About the Games
3 June is International Bicycle Day and Tokyo 2020 are bringing you an overview of one of the oldest Olympic sports in all its formats
There are some things that are obvious in life. Two plus two is four. The capital of France is Paris. There are five Olympic rings.
But today is a day to break away from the established truth. Today, metaphorically, there are seven Olympic rings, including two that have been present at the Olympic Games since the very beginning... bicycle wheels.
3 June is International World Bicycle Day and with that comes something that is undoubtedly true: cycling has become synonymous with the Olympics, being one of only five sports to have been on the Olympic programme since the very first modern Olympics Games (along with athletics, fencing, gymnastics and swimming).
And Tokyo 2020 will be no different. Yes, Tokyo 2020 is in love with cycling.
There are some things that are obvious in life, and those two wheels that carry people's dreams, are one of them.
What to expect at Tokyo 2020
At the Olympics, riding a bicycle can make you feel many different things: adrenaline, suffering, joy... feelings that can last hours or mere seconds. That's the magic of the bicycle when it is united with the Olympic rings.
At Tokyo 2020 the bicycle will be the main attraction in five different sports: cycling road, cycling track, mountain bike, BMX Racing, and BMX Freestyle. But it will also be an important element of another sport: triathlon.
With BMX Freestyle making its Olympic debut next year, an urban spirit will be brought to Tokyo. Athletes will compete in a discipline called park, where competitors will have 60 seconds to perform tricks scored on creativity, difficulty, execution, originality and height.
In track cycling, madison will make a return in Tokyo, with both men's and women's events taking place. It will be the first time ever that women have competed in the discipline. With the addition of this discipline, track will dominate the cycling programme with a total of 12 out of 22 events.
But there used to be even more
You may think of BMX Freestyle as something new and innovative, but bicycles have always been a resource for creativity in sports.
Bicycles have, for instance, been used as a supporting aid during marathon events. They have also represented the only way you could compete in sports such as... bikepolo - an exhibition sport at the London 1908 Olympic Games. In bikepolo, competitors swapped horses for bicycles in one of the stranger events on the Olympic calendar.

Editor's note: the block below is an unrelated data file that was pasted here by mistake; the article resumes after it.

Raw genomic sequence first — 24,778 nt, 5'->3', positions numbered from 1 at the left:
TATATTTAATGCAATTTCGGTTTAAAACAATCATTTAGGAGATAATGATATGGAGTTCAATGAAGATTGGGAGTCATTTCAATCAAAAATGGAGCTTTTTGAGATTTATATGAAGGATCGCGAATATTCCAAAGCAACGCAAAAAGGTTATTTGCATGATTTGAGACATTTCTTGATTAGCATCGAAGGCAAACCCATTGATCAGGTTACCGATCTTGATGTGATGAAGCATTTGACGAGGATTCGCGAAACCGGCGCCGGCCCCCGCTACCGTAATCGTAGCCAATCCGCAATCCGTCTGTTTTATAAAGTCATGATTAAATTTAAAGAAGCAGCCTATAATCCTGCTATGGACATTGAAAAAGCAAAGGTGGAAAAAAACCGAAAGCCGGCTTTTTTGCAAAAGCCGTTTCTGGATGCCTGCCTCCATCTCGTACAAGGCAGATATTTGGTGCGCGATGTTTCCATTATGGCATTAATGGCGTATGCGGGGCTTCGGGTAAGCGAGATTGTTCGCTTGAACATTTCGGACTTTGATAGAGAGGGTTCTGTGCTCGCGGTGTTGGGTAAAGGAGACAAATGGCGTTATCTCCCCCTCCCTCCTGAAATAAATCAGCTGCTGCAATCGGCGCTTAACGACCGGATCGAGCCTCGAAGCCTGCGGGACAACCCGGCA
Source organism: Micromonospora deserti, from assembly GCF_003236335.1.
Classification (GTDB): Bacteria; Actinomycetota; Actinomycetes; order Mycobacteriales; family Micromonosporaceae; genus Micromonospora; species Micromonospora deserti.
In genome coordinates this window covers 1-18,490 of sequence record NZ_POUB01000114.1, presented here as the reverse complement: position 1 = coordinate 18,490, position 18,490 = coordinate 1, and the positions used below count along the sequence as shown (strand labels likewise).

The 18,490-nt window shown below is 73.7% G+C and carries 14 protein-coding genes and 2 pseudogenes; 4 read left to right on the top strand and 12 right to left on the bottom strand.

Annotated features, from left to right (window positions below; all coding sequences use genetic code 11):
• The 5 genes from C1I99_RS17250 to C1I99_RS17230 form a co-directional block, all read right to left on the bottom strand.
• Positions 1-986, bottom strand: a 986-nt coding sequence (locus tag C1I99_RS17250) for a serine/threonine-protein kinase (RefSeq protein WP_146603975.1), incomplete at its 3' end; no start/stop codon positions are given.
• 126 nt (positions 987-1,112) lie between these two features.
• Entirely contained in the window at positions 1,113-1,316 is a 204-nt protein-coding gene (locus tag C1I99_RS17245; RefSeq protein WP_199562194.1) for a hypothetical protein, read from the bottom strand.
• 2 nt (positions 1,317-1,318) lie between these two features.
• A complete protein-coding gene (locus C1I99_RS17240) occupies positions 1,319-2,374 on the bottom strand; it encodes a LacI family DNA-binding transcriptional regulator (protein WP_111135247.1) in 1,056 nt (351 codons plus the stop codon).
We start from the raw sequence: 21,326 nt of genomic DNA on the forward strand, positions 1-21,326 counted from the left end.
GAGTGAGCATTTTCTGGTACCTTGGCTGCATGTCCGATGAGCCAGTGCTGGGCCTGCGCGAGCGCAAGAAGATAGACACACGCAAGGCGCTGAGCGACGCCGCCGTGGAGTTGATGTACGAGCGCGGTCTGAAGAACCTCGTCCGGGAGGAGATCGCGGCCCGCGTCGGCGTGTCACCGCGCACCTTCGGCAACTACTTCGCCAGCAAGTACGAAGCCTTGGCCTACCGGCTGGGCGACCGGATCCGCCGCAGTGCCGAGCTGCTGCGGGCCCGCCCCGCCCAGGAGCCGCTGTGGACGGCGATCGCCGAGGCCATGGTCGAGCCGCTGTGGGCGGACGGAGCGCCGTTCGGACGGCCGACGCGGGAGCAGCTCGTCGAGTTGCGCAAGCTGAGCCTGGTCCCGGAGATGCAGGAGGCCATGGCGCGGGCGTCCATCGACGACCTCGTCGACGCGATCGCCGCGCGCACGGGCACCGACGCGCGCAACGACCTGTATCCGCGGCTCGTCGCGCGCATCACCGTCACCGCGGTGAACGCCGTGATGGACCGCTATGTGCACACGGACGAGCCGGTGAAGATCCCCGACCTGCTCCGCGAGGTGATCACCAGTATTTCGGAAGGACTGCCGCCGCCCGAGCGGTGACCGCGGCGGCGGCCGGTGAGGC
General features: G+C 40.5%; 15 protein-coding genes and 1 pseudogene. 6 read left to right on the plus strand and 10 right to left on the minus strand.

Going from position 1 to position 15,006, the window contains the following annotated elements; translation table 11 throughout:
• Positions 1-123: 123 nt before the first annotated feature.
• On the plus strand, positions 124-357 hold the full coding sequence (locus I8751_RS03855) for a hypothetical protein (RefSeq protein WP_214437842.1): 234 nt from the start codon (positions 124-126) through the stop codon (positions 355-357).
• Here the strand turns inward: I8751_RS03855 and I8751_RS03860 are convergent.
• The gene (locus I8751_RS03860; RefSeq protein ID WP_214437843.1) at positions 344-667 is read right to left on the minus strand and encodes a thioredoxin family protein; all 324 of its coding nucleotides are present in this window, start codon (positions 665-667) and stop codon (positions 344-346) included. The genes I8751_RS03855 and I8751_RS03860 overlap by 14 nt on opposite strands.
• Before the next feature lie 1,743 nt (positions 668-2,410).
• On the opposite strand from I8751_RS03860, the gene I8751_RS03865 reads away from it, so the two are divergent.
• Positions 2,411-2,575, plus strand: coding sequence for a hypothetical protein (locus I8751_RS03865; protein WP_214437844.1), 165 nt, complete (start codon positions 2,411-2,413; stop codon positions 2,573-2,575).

2004 Getty Images
There have been other remarkable events involving bicycles. The 2000m men's tandem made its Olympic debut in 1908, and went on to be a regular feature of the programme between 1920 and 1972. It is still part of the Paralympic Games programme.
But tandem cycling is not the only discipline to have disappeared. An event similar to ultra-distance cycling was included at Athens 1896, with only two riders out of a possible seven completing the nonstop 12-hour race.
Cycling's road to the Olympics (and not only cycling road)
Cycling road and cycling track were included in the Olympic programme at the very first modern Olympic Games in Greece. Cycling road was not included in the next three Olympics, but since its return in 1912 the sport has been an ever-present at the Olympic Games. On the other hand, cycling track has only ever missed out on one Olympics, Stockholm 1912.
In the 1896 Olympics there were six cycling events: a 1.3km time trial (today it is 1km), 2,000m sprint, 10,000m, 100km and the 12-hour race.
The women's road events made their Olympic debut at the Los Angeles Games.
The women's track events debuted in Seoul.
Professional cyclists were allowed to compete for the very first time, broadening the appeal of the sport. Atlanta also saw mountain biking make its debut on the Olympic stage.
Beijing were the hosts when BMX Racing first appeared on the Olympic programme.
The London Games were the first where men and women took part in the same number of cycling events.
BMX Freestyle will make its Olympic debut at the Tokyo 2020 Olympic Games.
Great Britain's Bradley Wiggins is the athlete with the most Olympic cycling medals. His career was shared between both track and road, and he won medals in both. He took part in five Olympic Games, beginning at Sydney 2000, winning eight medals in total including team pursuit bronze (Sydney), individual pursuit gold, team pursuit silver and madison bronze (Athens 2004) and both team and individual pursuit gold at Beijing 2008. At London 2012, he won yet another gold medal in the cycling road individual time trial. And at Rio 2016, the same year he retired, he topped the podium with team pursuit gold.
But Wiggins was not the only member of Team GB to win medals. The two male athletes with the most gold medals in Olympic cycling history are also from Great Britain. Chris Hoy and Jason Kenny both have six gold medals under their belts.
The woman with the most Olympic medals ever is the Netherlands' Leontien van Moorsel, who won three gold medals (road, time trial and individual pursuit) and one silver (points race) at Sydney 2000. She also won time trial gold and individual pursuit bronze at Athens 2004.
Historically, cycling has been dominated by European athletes, but cyclists from other nations are improving across all disciplines, including those from Australia, Colombia and South Africa.